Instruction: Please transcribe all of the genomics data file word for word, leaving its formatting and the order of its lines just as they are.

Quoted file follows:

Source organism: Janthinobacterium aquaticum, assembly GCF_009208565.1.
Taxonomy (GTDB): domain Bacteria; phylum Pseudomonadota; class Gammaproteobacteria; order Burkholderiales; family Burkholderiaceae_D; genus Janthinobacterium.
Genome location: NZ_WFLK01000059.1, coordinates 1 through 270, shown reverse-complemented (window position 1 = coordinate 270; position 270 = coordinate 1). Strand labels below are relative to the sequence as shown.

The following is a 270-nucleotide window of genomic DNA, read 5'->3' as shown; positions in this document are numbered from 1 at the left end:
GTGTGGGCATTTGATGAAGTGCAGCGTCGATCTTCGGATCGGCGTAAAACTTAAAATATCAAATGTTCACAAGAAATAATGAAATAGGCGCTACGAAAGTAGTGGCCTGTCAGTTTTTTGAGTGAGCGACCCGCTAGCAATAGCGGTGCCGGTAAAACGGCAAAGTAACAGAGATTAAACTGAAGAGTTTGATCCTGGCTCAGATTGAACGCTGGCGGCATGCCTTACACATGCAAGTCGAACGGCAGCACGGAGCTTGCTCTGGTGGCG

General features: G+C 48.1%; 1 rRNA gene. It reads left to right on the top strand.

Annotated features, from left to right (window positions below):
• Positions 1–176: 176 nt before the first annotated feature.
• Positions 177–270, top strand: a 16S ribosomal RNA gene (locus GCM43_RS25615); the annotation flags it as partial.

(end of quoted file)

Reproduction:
Source organism: Janthinobacterium aquaticum, assembly GCF_009208565.1.
Taxonomy (GTDB): domain Bacteria; phylum Pseudomonadota; class Gammaproteobacteria; order Burkholderiales; family Burkholderiaceae_D; genus Janthinobacterium.
Genome location: NZ_WFLK01000059.1, coordinates 1 through 270, shown reverse-complemented (window position 1 = coordinate 270; position 270 = coordinate 1). Strand labels below are relative to the sequence as shown.

The following is a 270-nucleotide window of genomic DNA, read 5'->3' as shown; positions in this document are numbered from 1 at the left end:
GTGTGGGCATTTGATGAAGTGCAGCGTCGATCTTCGGATCGGCGTAAAACTTAAAATATCAAATGTTCACAAGAAATAATGAAATAGGCGCTACGAAAGTAGTGGCCTGTCAGTTTTTTGAGTGAGCGACCCGCTAGCAATAGCGGTGCCGGTAAAACGGCAAAGTAACAGAGATTAAACTGAAGAGTTTGATCCTGGCTCAGATTGAACGCTGGCGGCATGCCTTACACATGCAAGTCGAACGGCAGCACGGAGCTTGCTCTGGTGGCG

General features: G+C 48.1%; 1 rRNA gene. It reads left to right on the top strand.

Annotated features, from left to right (window positions below):
• Positions 1–176: 176 nt before the first annotated feature.
• Positions 177–270, top strand: a 16S ribosomal RNA gene (locus GCM43_RS25615); the annotation flags it as partial.